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Consumer Reports reportedly has analyzed more than 500 packages of irradiated beef purchased from supermarkets in more than 60 cities in eight states, and concluded that it provides consumers with only slightly more protection against food-borne illness than no treatment at all, with bacteria levels reduced but not completely eliminated.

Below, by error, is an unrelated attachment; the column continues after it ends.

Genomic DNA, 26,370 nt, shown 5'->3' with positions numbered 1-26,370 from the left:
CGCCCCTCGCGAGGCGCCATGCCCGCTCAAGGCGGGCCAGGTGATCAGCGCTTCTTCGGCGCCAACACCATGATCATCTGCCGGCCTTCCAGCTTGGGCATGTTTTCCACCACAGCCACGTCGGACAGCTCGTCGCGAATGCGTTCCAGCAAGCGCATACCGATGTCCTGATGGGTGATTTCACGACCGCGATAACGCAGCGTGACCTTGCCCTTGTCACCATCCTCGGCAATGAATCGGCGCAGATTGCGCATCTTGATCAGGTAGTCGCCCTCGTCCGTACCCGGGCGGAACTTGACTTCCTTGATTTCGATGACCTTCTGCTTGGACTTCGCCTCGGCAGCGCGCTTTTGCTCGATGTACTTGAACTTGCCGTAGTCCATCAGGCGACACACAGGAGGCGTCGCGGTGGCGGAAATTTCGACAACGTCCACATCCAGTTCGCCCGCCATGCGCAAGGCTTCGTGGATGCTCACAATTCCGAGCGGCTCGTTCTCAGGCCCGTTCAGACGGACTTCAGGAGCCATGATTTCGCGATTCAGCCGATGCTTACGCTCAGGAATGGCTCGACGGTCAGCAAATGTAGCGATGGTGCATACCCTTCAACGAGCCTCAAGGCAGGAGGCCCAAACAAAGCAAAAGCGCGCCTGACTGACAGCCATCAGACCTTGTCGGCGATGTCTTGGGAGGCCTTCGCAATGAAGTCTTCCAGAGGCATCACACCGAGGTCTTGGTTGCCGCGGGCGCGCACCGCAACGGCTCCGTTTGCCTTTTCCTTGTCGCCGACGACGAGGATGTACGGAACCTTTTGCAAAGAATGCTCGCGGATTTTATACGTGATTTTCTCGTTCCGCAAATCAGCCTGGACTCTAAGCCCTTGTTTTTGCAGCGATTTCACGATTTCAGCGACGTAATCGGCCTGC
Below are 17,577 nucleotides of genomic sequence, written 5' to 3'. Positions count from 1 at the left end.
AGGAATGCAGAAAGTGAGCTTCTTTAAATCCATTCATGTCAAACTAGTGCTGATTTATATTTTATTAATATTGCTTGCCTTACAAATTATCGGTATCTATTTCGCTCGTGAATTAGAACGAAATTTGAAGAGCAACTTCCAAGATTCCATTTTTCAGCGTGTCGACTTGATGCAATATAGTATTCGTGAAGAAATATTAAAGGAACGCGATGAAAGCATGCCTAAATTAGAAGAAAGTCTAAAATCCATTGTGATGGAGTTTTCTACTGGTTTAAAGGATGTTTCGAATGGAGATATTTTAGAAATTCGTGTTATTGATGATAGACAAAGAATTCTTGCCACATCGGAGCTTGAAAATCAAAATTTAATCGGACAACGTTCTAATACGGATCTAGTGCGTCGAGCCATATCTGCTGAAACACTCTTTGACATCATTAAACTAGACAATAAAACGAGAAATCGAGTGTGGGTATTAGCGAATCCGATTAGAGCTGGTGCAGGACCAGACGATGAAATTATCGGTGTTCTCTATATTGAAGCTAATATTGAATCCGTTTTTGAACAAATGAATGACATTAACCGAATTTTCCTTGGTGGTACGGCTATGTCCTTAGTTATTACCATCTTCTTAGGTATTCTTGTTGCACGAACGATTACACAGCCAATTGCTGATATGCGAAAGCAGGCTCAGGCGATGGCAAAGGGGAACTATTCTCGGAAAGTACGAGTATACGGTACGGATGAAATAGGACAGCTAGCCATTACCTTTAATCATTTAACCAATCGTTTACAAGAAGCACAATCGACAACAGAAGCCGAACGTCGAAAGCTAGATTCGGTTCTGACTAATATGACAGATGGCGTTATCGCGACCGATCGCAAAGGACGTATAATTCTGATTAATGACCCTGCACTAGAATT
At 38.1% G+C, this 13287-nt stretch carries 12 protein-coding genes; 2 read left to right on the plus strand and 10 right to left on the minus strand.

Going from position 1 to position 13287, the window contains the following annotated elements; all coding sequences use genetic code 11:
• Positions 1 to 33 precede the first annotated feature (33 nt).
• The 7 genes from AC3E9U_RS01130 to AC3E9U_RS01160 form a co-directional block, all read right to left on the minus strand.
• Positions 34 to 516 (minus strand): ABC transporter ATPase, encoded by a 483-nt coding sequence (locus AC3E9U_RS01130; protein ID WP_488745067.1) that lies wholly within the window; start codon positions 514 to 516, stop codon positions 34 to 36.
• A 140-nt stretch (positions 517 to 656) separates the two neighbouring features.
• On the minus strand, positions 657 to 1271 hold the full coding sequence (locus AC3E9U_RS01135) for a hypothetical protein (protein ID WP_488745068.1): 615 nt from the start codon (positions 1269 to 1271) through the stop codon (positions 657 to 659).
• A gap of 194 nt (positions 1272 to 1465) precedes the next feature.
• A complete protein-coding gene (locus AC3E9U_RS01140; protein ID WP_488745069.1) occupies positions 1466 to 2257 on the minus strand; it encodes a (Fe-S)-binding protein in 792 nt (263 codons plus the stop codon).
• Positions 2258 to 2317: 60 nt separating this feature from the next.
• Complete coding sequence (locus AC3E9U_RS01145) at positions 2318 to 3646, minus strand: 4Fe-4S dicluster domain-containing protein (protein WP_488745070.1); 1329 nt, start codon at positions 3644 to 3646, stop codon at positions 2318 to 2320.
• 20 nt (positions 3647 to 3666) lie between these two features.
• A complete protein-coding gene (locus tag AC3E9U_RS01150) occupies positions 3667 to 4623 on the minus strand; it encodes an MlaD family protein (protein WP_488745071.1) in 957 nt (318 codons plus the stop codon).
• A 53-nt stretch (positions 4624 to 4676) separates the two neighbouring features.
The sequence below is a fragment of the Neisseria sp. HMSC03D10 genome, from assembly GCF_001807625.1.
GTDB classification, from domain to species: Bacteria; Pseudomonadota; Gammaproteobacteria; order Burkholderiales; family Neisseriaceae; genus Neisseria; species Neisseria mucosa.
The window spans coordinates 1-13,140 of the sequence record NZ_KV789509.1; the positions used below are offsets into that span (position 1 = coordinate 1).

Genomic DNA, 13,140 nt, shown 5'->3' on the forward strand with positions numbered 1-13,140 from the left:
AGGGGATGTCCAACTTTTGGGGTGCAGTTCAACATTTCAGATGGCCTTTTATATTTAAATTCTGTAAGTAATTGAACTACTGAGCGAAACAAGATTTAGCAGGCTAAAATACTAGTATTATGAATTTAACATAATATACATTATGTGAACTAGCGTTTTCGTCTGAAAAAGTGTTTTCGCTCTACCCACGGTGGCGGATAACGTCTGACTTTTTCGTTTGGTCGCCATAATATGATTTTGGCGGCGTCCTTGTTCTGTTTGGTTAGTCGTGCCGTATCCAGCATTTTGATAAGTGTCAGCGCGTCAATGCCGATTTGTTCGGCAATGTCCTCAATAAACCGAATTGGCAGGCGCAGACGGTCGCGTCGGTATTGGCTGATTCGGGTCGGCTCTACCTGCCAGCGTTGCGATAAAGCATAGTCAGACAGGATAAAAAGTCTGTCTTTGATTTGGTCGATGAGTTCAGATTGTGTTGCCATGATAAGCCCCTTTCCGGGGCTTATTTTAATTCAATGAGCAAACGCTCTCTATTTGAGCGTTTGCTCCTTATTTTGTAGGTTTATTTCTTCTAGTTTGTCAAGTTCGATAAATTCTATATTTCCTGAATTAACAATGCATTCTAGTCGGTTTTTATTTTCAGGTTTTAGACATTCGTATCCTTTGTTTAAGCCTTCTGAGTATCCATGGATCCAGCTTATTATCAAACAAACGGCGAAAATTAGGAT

The consumer magazine also says that irradiation often gives hamburger and chicken ''a slightly scorched taste and a smell reminiscent of singed hair.''

While Consumer Reports says that irradiation is safe, it also says that anyone who cooks their meat thoroughly has no reason to buy it.

After years of being almost unmentionable, irradiation has become much more accepted over the past year or so, especially as food-borne illness has become a greater problem, and food security a higher priority.
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